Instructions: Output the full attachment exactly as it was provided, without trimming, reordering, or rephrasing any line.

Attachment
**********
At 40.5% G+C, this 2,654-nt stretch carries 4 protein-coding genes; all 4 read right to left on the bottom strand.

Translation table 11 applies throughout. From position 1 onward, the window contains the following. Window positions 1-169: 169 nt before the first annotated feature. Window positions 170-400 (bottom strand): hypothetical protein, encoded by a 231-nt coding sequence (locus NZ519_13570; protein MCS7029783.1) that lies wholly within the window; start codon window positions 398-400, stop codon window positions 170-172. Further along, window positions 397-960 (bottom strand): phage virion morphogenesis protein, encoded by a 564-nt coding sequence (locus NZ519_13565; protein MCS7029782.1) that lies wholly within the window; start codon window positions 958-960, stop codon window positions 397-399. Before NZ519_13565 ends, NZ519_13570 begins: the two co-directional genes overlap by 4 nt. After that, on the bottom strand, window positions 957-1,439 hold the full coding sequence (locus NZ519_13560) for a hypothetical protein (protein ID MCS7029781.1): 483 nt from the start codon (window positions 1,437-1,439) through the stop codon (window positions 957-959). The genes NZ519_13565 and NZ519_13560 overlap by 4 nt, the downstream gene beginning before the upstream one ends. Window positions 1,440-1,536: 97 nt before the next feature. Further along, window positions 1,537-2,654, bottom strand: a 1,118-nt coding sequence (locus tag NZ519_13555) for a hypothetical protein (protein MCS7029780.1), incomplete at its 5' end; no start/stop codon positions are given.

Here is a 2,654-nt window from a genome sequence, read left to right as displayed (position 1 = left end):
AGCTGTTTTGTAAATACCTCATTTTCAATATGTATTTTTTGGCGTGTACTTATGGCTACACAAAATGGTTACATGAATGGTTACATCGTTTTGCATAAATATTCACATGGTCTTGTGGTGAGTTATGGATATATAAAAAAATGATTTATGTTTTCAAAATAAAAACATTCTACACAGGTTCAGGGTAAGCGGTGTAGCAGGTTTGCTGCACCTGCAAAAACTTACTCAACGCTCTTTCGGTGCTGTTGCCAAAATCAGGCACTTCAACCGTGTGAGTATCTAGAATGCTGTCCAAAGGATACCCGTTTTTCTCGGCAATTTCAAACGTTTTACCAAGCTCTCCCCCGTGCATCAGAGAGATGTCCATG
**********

At 40.5% G+C, this 2,654-nt stretch carries 4 protein-coding genes; all 4 read right to left on the bottom strand.

Translation table 11 applies throughout. From position 1 onward, the window contains the following. Window positions 1-169: 169 nt before the first annotated feature. Window positions 170-400 (bottom strand): hypothetical protein, encoded by a 231-nt coding sequence (locus NZ519_13570; protein MCS7029783.1) that lies wholly within the window; start codon window positions 398-400, stop codon window positions 170-172. Further along, window positions 397-960 (bottom strand): phage virion morphogenesis protein, encoded by a 564-nt coding sequence (locus NZ519_13565; protein MCS7029782.1) that lies wholly within the window; start codon window positions 958-960, stop codon window positions 397-399. Before NZ519_13565 ends, NZ519_13570 begins: the two co-directional genes overlap by 4 nt. After that, on the bottom strand, window positions 957-1,439 hold the full coding sequence (locus NZ519_13560) for a hypothetical protein (protein ID MCS7029781.1): 483 nt from the start codon (window positions 1,437-1,439) through the stop codon (window positions 957-959). The genes NZ519_13565 and NZ519_13560 overlap by 4 nt, the downstream gene beginning before the upstream one ends. Window positions 1,440-1,536: 97 nt before the next feature. Further along, window positions 1,537-2,654, bottom strand: a 1,118-nt coding sequence (locus tag NZ519_13555) for a hypothetical protein (protein MCS7029780.1), incomplete at its 5' end; no start/stop codon positions are given.

Here is a 2,654-nt window from a genome sequence, read left to right as displayed (position 1 = left end):
AGCTGTTTTGTAAATACCTCATTTTCAATATGTATTTTTTGGCGTGTACTTATGGCTACACAAAATGGTTACATGAATGGTTACATCGTTTTGCATAAATATTCACATGGTCTTGTGGTGAGTTATGGATATATAAAAAAATGATTTATGTTTTCAAAATAAAAACATTCTACACAGGTTCAGGGTAAGCGGTGTAGCAGGTTTGCTGCACCTGCAAAAACTTACTCAACGCTCTTTCGGTGCTGTTGCCAAAATCAGGCACTTCAACCGTGTGAGTATCTAGAATGCTGTCCAAAGGATACCCGTTTTTCTCGGCAATTTCAAACGTTTTACCAAGCTCTCCCCCGTGCATCAGAGAGATGTCCATG